Low dose steroids in SLE (Reflections from the Lupus SIG)

I recently attended the Lupus Special Interest Forum held last 30 May at the CME Auditorium, UST Hospital. One of the topics I was looking forward to was the one given by Prof. Guillermo Luis-Irastorza (Cruces University Hospital, Spain) during the recent Lupus Academy on using low doses of glucocorticoids in managing SLE.

He started by reviewing how steroids take effect and differentiated genomic vs. non-genomic mechanisms of action. When steroids are given in usual (oral) doses, we observe its genomic effects – which is also responsible for many of the adverse events we see. However, when pulse steroids are given, doctors are usually after the much faster non-genomic effects in reducing inflammation. Several studies were shown on how cumulative high doses of steroids were ultimately responsible for many of the organ damage observed in SLE patients. However, he also pointed out that pulse GCs minimally contribute to damage. He then proceeded to mention that the main reason why we have such patterns of steroid use in SLE is because it’s been the way things have been over the last 60 years. No head on trials have shown that lower doses of steroids work better compared to what we usually give. (What surprised me during this part is his avoidance of protocol to present steroid dose in relation to body weight i.e. mg/kg/day).

Professor Irastorza pointed out that at 30mg Prednisone, genomic receptors are 100% saturated. Non genomic mechanisms start at doses above this and are also 100% saturated when giving 250mg  Prednisone. He then proceeded to present several of his works demonstrating similar efficacy of low with higher doses of steroids with much less toxicity observed in the former. The papers were from a single center’s experience.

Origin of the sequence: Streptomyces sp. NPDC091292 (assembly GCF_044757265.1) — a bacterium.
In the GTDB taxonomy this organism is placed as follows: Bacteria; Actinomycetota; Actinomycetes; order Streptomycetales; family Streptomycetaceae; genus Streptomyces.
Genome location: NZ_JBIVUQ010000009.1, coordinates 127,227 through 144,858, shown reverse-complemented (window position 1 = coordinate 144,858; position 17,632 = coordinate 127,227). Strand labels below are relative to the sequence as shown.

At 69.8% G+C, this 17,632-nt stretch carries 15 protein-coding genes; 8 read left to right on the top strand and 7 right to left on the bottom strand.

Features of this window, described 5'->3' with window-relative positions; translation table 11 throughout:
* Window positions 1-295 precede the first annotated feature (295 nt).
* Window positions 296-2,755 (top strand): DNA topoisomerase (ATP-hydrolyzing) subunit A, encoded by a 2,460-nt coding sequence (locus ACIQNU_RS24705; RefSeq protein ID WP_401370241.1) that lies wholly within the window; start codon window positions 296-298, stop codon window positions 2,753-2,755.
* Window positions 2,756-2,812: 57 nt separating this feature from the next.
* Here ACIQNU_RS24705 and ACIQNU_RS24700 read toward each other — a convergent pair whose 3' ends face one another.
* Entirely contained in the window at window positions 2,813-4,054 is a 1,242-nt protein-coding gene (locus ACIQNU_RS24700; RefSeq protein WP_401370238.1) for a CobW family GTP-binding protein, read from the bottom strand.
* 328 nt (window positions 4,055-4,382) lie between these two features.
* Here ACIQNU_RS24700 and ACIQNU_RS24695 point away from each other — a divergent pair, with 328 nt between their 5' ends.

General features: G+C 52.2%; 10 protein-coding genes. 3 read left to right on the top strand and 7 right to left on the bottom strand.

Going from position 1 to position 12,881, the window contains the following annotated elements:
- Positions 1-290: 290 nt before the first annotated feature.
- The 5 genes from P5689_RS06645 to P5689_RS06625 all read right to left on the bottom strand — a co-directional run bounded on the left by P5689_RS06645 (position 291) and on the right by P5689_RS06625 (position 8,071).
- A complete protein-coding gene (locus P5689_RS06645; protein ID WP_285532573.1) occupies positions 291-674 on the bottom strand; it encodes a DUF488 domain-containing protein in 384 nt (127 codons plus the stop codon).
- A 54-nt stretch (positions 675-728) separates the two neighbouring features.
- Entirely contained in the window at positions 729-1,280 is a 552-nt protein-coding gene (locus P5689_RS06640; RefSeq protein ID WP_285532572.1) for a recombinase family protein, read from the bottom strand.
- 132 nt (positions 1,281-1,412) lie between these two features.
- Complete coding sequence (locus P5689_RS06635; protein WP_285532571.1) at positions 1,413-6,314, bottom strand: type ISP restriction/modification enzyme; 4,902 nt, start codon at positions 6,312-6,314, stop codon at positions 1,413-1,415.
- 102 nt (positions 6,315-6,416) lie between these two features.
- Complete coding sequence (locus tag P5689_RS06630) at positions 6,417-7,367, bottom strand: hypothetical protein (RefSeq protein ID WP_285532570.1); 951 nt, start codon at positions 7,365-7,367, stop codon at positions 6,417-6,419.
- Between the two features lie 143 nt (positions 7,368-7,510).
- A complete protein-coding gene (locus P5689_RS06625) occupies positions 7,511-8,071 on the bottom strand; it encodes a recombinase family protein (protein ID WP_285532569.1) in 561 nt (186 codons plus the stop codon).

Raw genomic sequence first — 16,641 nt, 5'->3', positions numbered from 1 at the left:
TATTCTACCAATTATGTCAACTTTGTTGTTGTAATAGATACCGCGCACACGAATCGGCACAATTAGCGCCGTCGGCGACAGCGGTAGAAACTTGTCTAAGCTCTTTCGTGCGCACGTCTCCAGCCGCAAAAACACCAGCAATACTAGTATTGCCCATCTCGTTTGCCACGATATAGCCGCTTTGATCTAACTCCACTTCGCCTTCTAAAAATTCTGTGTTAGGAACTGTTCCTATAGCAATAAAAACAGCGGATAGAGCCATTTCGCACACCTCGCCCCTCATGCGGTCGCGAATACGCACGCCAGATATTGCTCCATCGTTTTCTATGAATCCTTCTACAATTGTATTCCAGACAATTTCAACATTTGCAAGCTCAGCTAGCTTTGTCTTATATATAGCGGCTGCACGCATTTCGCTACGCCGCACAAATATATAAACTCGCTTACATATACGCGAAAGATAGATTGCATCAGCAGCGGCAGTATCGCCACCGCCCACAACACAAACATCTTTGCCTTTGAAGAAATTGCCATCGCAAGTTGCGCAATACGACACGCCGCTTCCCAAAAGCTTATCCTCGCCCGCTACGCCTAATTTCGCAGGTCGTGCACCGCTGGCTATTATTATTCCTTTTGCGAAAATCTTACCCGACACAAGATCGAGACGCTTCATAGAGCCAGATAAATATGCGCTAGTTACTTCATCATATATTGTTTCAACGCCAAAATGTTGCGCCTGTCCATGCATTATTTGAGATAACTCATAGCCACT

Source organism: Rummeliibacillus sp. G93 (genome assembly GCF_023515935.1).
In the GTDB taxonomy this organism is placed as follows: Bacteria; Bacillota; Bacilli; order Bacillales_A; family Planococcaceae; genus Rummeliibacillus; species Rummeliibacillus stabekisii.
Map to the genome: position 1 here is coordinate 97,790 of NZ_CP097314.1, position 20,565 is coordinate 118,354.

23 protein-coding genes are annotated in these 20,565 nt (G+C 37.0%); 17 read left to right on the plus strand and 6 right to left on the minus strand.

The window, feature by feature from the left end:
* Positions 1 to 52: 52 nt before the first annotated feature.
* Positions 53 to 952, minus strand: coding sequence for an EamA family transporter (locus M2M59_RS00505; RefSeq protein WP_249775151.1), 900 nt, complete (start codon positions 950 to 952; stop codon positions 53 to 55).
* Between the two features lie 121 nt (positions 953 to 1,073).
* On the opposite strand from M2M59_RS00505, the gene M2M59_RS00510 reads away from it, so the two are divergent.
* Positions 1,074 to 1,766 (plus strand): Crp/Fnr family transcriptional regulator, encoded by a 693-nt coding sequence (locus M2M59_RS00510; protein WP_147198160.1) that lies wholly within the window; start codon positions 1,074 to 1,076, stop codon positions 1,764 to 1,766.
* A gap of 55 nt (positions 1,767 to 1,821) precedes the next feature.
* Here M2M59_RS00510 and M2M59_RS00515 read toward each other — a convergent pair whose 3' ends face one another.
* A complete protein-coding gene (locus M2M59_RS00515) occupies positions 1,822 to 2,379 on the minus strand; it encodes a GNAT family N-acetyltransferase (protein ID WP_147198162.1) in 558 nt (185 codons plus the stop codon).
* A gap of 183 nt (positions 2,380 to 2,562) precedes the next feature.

So how does Professor Irastorza use steroids in SLE? Here’s from his presentation.


Obviously, he frequently gives pulse steroids to patients regardless of disease severity – but the dose differs for those with low-to-moderate (125-250mg M-Pred x 3 days) and severe (250-500mg M-Pred x 3 days) disease flares. Severe flares are an indication for EARLY initiation of immunosuppressive agents. More so, he mentioned that before he administers Pulse CTX monthly for lupus nephritis, he STILL gives 250mg M-Pred. And, likewise, if patients would need to be on >5mg prednisone for prolonged periods of time , he’d also give immunosuppressants. He also is very quick in tapering steroids (2.5 – 5mg every 2-4 weeks). All of his SLE patients are on HCQ which has become common practice in the last 10 years or so.

Not surprisingly, he is able to control disease activity with lower doses of steroids due to his avid use of pulse GCs and steroid sparers. This is a very doable system in practice. However, in the Philippines, the trade off will be costs.

Generic GCs are available for under Ph P 5.00 (roughly US $ 0.12). However, generic brands of HCQ cost Ph P 50.00 (US $ 1.20); Azathioprine costs Ph P 45.00 (US $ 1.00); and, MMF costs Ph P 75.00 (US $ 1.67). In a country where the daily minimum wage is around US $ 10-12, early initiation of steroid sparers and routine use of HCQ may be prohibitive. If we talk about pulse GCs, 1g M-Pred is around Ph P 4,500.00 (US $100.00). We haven’t even factored in the amount needed for being admitted for drug administration (Infusion centers are not that common here).

These medications are not currently supported by the national insurance system (PhilHealth) as most packages are for admitted cases. So until prices of these meds go down or insurance/ HMOs starts covering this, many Filipino patients may still have to deal with traditional steroid practices in SLE and the side effects that come with it.


Author: Sids Manahan MD 🇵🇭

Rheumatology. Internal Medicine. Educating Patients and Colleagues. Curating Rheumatology. Bloggero-Wanabe.

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